In recent years, there has been a wealth of research studies showing low-carb diets to be very effective for people with diabetes.
Despite the success of low-carb diets, the UK still advises people with diabetes, and the population in general to consume a low-fat diet that is much higher in carbohydrate.
As more and more research supporting low-carb diets appear, the recommendation to follow a low-fat diet is becoming more and more controversial
Low-carb research and type 2 diabetes
Research into low-carb diets in people with type 2 diabetes typically show that low-carb diets are at least as good as low-fat diets.
Low-carb diets tends to perform significantly better in terms of:
- Improved blood glucose levels (HbA1c)
- Greater rates of remission – able to control diabetes well without the need for medication
Low-carb diets are usually either as effectives, or slightly more so, than low-fat diets in terms of:
- Reduced insulin resistance
- Achieving weight loss
- Improving cholesterol levels
- Lowering blood pressure levels
A 2014 study by the Second University of Naples, showed that a low-carbohydrate Mediterranian diet produced significantly greater remission rates than a low-fat diet.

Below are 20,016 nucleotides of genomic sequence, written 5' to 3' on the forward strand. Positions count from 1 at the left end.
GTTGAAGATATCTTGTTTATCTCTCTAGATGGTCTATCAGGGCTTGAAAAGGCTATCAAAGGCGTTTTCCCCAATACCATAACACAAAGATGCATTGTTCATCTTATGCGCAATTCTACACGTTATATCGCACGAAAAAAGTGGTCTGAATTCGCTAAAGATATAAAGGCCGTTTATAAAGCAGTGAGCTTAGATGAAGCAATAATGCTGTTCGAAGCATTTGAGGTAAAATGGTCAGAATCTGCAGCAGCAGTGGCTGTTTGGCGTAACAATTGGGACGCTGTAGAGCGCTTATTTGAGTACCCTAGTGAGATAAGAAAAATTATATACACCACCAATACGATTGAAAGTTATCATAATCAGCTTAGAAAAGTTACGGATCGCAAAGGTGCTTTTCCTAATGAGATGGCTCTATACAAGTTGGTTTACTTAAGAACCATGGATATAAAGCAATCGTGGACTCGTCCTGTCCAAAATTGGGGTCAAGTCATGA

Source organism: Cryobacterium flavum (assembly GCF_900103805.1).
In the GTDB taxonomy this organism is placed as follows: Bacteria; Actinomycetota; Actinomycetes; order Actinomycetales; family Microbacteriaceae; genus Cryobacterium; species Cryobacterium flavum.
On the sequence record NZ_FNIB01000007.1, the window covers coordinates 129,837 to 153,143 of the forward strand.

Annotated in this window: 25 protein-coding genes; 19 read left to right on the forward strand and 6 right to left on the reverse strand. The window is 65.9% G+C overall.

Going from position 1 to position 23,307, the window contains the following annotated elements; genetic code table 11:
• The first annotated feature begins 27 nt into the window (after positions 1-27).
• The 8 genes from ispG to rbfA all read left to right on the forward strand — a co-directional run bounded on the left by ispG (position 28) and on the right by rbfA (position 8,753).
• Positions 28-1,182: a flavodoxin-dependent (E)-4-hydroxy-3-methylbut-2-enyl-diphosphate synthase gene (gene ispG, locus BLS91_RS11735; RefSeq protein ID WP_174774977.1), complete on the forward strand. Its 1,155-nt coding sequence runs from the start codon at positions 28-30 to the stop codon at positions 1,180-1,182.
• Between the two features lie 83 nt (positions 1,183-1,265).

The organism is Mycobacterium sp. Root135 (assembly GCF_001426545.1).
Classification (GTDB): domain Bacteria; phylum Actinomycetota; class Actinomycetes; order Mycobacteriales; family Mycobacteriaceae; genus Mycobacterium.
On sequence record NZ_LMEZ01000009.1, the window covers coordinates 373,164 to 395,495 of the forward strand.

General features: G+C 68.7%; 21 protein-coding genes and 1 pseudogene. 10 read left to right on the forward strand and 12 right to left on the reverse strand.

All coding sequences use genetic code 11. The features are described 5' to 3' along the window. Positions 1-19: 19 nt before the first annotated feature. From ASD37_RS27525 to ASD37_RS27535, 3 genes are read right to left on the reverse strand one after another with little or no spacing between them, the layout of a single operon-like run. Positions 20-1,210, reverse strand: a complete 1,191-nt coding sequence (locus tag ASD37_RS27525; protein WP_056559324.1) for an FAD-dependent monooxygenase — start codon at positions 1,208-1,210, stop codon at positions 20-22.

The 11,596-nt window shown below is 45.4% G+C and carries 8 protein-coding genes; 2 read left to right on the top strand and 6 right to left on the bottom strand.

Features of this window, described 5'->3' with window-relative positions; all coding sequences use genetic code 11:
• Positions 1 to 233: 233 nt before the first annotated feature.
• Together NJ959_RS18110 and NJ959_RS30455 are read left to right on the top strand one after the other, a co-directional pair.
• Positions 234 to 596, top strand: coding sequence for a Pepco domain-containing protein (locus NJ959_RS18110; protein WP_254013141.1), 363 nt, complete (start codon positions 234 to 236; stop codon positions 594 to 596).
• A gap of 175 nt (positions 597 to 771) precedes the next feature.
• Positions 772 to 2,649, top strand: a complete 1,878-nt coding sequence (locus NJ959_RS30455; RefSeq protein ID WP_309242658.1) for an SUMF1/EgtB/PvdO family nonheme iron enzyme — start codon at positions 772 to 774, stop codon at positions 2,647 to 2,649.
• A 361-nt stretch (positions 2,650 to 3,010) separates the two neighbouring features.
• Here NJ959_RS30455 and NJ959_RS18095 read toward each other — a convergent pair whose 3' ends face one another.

The study showed that the low-carb diet led to 14.7% of participants achieving remission in the first year and 5% achieving remission after six years.
By comparison, those following the low-fat diet had remission rates of 4.1% after the first year and 0% after six years.
When low-carb and low-fat diets have been directly compared, low-carb diets have typically outperformed the low-fat diets.
Mayer et al. (2013): A low-carb diet outperformed a low-calorie, low-fat diet that was supplemented with the weight loss drug Orlistat. The results showed similar weight loss, whereas the low-carb diet was most effective at reducing HbA1c levels and dependence on medication. 
Westman et al. (2008): A low-carb ketogenic diet was compared with a low- glycemic index diet. The low-carb group had a significantly greater reduction in HbA1c than the low-GI diet group. (17 mmol/mol compared with 6 mmol/mol). The low-carb group also showed the greatest improvements in terms of improved cholesterol levels and reduced dependency on diabetes medication. 
Low-carb research and type 1 diabetes
Whilst most research studies into low-carb and diabetes focus on type 2 diabetes, there has been a few studies that have looked at the effects of the diet for type 1 diabetes
The studies that have been carried out have been limited to one research team from the Department of Medicine at Blekingesjukhuset, in Karlsham, Sweden.
Nielsen et al. (2012): This study looked at the effects of a diet of 75g of carbohydrate per day on adults with type 1 diabetes. Whilst there was no control group involved, the study showed that those adhering to the low-carb diet had a significantly lower HbA1c (46 mmol/mol) after four years of following the diet to those that were not able to keep to the diet (57 mmol/mol).